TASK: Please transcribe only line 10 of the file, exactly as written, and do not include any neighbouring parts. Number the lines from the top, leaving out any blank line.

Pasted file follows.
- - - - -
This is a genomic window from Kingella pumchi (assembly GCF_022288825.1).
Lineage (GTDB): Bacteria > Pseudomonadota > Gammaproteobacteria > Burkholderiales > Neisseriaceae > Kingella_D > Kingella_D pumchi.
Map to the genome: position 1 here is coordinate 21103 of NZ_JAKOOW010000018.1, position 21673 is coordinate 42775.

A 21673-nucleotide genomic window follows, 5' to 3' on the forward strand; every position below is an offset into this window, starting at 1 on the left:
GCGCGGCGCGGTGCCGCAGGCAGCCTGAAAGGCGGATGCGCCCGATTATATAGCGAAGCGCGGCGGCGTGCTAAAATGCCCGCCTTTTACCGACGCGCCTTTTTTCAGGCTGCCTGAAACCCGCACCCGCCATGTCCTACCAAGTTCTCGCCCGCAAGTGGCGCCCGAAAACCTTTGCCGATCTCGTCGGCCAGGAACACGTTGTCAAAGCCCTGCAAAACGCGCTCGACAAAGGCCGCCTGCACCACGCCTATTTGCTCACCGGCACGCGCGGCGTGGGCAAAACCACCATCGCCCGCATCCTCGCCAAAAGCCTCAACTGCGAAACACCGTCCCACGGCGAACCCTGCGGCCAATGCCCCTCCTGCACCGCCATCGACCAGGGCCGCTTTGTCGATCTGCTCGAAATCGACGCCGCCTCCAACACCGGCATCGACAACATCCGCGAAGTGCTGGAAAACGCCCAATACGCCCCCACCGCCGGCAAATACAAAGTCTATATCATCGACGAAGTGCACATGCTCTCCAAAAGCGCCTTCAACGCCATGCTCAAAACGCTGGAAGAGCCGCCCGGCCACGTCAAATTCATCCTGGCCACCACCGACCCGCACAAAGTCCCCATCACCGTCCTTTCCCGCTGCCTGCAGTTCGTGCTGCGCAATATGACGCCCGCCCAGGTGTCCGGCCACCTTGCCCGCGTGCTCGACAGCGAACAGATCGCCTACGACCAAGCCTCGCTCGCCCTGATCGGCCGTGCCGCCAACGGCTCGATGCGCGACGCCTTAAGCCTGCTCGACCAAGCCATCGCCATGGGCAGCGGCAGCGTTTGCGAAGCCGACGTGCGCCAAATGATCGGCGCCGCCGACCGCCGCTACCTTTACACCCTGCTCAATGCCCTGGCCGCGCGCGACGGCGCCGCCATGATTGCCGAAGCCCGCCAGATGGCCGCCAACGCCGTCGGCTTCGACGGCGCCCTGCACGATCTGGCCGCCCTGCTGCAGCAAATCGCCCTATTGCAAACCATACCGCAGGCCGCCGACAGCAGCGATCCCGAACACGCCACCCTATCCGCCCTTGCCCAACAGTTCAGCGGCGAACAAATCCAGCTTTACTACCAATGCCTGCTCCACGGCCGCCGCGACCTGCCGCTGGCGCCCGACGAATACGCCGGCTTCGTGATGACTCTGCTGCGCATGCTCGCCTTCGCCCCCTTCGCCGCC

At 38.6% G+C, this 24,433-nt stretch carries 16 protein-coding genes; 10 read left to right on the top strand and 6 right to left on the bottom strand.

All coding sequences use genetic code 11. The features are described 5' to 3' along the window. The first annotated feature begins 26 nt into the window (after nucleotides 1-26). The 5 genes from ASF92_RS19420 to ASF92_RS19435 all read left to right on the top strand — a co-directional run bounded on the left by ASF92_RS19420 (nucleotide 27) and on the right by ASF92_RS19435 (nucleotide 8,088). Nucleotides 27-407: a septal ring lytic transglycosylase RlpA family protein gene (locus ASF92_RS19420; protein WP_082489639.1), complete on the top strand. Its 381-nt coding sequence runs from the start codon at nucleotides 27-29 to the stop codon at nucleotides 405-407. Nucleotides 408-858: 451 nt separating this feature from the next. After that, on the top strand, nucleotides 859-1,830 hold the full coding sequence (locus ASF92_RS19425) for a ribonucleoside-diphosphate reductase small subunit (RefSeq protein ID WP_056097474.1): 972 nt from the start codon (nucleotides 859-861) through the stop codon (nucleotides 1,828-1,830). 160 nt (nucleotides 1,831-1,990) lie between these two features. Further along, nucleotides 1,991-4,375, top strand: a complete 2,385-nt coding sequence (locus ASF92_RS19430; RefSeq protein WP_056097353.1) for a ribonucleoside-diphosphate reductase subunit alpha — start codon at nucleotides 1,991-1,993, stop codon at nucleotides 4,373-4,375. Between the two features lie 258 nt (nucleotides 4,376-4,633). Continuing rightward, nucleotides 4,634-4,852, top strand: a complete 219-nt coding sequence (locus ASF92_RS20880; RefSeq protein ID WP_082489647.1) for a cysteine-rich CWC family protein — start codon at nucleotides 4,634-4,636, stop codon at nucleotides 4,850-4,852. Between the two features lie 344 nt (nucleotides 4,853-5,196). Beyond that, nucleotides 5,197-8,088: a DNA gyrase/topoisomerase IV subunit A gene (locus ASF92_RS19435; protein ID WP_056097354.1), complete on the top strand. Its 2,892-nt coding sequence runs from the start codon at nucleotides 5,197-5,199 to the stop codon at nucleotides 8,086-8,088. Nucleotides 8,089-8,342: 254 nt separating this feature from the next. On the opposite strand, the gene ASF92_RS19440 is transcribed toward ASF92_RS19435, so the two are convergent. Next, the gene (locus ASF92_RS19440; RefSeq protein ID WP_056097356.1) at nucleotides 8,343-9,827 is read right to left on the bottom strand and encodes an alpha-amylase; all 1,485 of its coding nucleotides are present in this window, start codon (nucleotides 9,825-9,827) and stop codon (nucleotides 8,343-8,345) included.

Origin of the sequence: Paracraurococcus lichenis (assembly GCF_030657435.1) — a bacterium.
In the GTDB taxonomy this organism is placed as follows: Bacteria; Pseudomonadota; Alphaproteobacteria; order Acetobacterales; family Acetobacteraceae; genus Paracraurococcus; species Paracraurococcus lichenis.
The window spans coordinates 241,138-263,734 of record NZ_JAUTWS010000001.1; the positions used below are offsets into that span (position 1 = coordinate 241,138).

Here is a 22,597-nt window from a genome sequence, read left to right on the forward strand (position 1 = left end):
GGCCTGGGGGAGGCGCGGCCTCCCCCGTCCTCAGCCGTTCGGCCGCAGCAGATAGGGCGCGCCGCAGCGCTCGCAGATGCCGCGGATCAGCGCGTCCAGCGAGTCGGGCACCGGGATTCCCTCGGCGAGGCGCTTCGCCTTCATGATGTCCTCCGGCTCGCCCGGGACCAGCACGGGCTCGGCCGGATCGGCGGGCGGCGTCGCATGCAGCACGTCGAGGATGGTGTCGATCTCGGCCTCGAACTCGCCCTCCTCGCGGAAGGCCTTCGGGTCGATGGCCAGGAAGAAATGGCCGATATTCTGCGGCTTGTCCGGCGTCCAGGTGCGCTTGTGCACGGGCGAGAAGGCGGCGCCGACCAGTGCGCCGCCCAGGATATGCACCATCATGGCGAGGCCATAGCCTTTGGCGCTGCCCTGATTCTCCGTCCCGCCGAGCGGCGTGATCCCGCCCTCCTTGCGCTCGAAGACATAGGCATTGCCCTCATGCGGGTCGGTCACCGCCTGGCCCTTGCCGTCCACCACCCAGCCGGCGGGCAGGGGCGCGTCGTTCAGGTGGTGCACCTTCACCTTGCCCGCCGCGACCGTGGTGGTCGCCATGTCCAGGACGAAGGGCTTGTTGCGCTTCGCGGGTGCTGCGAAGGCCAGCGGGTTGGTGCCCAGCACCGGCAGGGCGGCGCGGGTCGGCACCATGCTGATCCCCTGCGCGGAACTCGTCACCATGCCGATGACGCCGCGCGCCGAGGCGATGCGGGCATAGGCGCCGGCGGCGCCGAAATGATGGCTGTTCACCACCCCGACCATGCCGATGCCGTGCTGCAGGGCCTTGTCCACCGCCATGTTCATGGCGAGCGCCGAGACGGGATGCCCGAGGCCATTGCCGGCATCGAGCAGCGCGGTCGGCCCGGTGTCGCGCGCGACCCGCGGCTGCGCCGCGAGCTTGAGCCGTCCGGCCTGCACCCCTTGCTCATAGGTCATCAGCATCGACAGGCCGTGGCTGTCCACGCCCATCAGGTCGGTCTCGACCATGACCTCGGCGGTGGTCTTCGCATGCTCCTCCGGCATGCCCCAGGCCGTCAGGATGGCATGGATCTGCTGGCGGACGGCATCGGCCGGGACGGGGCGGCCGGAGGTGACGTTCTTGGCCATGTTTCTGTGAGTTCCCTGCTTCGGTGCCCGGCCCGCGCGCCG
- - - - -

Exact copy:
The window spans coordinates 241,138-263,734 of record NZ_JAUTWS010000001.1; the positions used below are offsets into that span (position 1 = coordinate 241,138).